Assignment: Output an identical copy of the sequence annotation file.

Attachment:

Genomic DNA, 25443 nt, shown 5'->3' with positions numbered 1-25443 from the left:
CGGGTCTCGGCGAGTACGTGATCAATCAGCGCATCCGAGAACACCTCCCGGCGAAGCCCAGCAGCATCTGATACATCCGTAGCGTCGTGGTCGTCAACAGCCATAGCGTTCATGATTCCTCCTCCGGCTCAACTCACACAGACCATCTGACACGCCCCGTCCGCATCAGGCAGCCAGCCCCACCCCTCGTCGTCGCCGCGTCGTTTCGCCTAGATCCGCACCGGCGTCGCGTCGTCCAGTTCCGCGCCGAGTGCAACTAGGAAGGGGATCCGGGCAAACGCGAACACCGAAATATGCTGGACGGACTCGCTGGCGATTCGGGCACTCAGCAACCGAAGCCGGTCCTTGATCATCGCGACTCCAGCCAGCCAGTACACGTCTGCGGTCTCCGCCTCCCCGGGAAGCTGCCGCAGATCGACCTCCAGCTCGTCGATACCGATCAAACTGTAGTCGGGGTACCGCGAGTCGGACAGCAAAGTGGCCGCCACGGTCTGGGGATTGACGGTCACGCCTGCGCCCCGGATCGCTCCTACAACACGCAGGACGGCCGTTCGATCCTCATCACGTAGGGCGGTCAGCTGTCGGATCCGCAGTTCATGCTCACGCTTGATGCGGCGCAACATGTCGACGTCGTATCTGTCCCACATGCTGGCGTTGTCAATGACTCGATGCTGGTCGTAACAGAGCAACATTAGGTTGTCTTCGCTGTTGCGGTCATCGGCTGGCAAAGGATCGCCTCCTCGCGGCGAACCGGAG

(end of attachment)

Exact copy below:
Genomic DNA, 25443 nt, shown 5'->3' with positions numbered 1-25443 from the left:
CGGGTCTCGGCGAGTACGTGATCAATCAGCGCATCCGAGAACACCTCCCGGCGAAGCCCAGCAGCATCTGATACATCCGTAGCGTCGTGGTCGTCAACAGCCATAGCGTTCATGATTCCTCCTCCGGCTCAACTCACACAGACCATCTGACACGCCCCGTCCGCATCAGGCAGCCAGCCCCACCCCTCGTCGTCGCCGCGTCGTTTCGCCTAGATCCGCACCGGCGTCGCGTCGTCCAGTTCCGCGCCGAGTGCAACTAGGAAGGGGATCCGGGCAAACGCGAACACCGAAATATGCTGGACGGACTCGCTGGCGATTCGGGCACTCAGCAACCGAAGCCGGTCCTTGATCATCGCGACTCCAGCCAGCCAGTACACGTCTGCGGTCTCCGCCTCCCCGGGAAGCTGCCGCAGATCGACCTCCAGCTCGTCGATACCGATCAAACTGTAGTCGGGGTACCGCGAGTCGGACAGCAAAGTGGCCGCCACGGTCTGGGGATTGACGGTCACGCCTGCGCCCCGGATCGCTCCTACAACACGCAGGACGGCCGTTCGATCCTCATCACGTAGGGCGGTCAGCTGTCGGATCCGCAGTTCATGCTCACGCTTGATGCGGCGCAACATGTCGACGTCGTATCTGTCCCACATGCTGGCGTTGTCAATGACTCGATGCTGGTCGTAACAGAGCAACATTAGGTTGTCTTCGCTGTTGCGGTCATCGGCTGGCAAAGGATCGCCTCCTCGCGGCGAACCGGAG